As long as I can remember I have loved what we used to call “natural history.” And long ago, in my early high school days I was quite interested in native trees and helped my grandfather, Gus, tend his little tree farm. I thought I knew just about everything about our trees and I did know more about trees and nature in general than a lot of other people. I spent most of my time outdoors wandering, poking and observing.
Betty moved to our neighborhood in late grade school years and we grew up and played sports with a group of kids in “the field” which was the wild remnant of a small farmstead adjoining the MKT tracks. There were a number of outbuildings, fenced areas where livestock once lived, a small creek and what was left of an orchard. It was an wonderful place and there was enough level pasture for a good baseball and football and shinny field. Several trees were ideal for climbing and we devolved our talent for throwing pears with a long pointed stick. The passing trains made great targets.
Betty’s older brother, Bob, was a ham radio operator and somewhat of an electronic genius. I was fascinated by his gadgets and knowledge and spent a lot of time watching him work and make things, and I got to know the parents, Red and Virginia.
Several years later Betty and I began dating and sometimes we would drive out in the country to visit some of her relatives. Red’s parents lived on a small farm south of Flat Creek up on a bluff overlooking the covered bridge and the red brick buildings of the water intake plant. Red had worked there since he got out of school.
Grandmother and Grandfather Heuerman were elderly and still retained a lot of their German heritage. Louis still did a little plowing with a team of horses. There was an old coal mine on the property and on the edge of he bluff there was sandstone with wave patterns on the face testifying to it’s long ago sea floor residence. It was a fun place to wander in the fall.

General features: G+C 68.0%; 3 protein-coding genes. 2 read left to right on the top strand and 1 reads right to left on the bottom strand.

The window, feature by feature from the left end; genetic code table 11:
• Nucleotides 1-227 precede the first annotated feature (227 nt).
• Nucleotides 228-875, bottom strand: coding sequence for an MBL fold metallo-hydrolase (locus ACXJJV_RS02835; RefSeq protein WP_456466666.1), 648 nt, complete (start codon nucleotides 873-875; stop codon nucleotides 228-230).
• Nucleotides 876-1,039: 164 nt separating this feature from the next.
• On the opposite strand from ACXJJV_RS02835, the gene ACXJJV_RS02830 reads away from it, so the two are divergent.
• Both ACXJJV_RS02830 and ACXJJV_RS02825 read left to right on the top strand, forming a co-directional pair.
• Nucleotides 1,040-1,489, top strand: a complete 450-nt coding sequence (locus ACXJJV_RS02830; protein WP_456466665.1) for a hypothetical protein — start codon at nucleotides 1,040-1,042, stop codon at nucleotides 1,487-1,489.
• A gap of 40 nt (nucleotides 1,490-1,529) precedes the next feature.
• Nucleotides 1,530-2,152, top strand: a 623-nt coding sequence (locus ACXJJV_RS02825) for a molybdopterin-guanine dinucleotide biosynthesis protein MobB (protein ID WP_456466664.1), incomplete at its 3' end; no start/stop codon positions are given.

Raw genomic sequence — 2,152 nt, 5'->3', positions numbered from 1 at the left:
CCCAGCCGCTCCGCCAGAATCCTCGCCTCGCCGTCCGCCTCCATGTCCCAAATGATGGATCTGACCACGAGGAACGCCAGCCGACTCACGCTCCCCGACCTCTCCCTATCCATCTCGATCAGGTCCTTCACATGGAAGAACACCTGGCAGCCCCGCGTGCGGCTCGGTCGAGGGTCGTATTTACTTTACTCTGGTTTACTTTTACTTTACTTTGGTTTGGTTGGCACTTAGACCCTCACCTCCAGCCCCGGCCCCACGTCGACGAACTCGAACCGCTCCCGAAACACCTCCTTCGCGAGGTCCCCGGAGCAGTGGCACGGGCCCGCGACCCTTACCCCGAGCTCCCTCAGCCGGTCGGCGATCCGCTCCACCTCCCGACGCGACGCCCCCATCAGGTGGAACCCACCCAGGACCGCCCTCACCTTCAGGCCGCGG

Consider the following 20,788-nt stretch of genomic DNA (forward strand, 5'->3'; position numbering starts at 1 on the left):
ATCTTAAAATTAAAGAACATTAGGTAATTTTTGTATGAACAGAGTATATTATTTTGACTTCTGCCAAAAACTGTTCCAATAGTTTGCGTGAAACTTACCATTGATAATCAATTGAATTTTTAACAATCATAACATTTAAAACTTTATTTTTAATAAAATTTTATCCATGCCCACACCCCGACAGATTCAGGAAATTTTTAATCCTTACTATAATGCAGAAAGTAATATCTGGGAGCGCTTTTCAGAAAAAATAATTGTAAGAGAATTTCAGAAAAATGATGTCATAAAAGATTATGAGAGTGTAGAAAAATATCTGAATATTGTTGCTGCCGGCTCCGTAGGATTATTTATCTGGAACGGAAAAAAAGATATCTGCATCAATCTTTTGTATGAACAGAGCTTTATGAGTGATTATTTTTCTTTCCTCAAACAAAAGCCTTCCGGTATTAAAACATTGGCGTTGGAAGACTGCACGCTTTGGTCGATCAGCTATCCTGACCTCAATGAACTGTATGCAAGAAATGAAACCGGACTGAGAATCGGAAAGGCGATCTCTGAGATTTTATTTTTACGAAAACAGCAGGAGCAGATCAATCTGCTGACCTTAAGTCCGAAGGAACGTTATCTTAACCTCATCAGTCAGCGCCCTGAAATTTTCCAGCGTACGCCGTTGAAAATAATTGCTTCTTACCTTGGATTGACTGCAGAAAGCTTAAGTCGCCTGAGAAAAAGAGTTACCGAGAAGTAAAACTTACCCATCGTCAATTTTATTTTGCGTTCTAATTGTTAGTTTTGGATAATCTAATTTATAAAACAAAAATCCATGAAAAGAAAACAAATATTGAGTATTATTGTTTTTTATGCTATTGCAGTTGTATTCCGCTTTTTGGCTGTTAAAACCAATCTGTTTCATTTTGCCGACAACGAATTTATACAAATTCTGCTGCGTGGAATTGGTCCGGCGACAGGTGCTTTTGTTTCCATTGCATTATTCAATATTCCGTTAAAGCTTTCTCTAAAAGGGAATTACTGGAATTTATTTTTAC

On a rise up above the home was a small grove of trees with fruit. The leaves were all down. “These are persimmons”, Betty said, and she knew all about eating them at the right time when they were sweet and avoiding the unripe ones which are astringent and quite inedible. I was impressed with all she knew about this interesting new, for me, nature thing.
As time passed I learned a lot more about persimmons and continue to be fascinated with their biology and their folklore and enjoy eating the fruit every fall and enjoying its beauty. Likewise the bond with Betty grew and we were later married and raised a family and much later in retirement I started my forging business and chose the persimmon fruit as the logo because it is associated with so many fond memories.
For one who has much of an imagination, they may have been reminded of the Garden of Eden story here. Perhaps a fellow should be wary of eating a fruit offered by a girl but for me things worked out pretty well.
This image was taken by my older son, Keith, a few years ago. The studio is visible beyond the persimmons.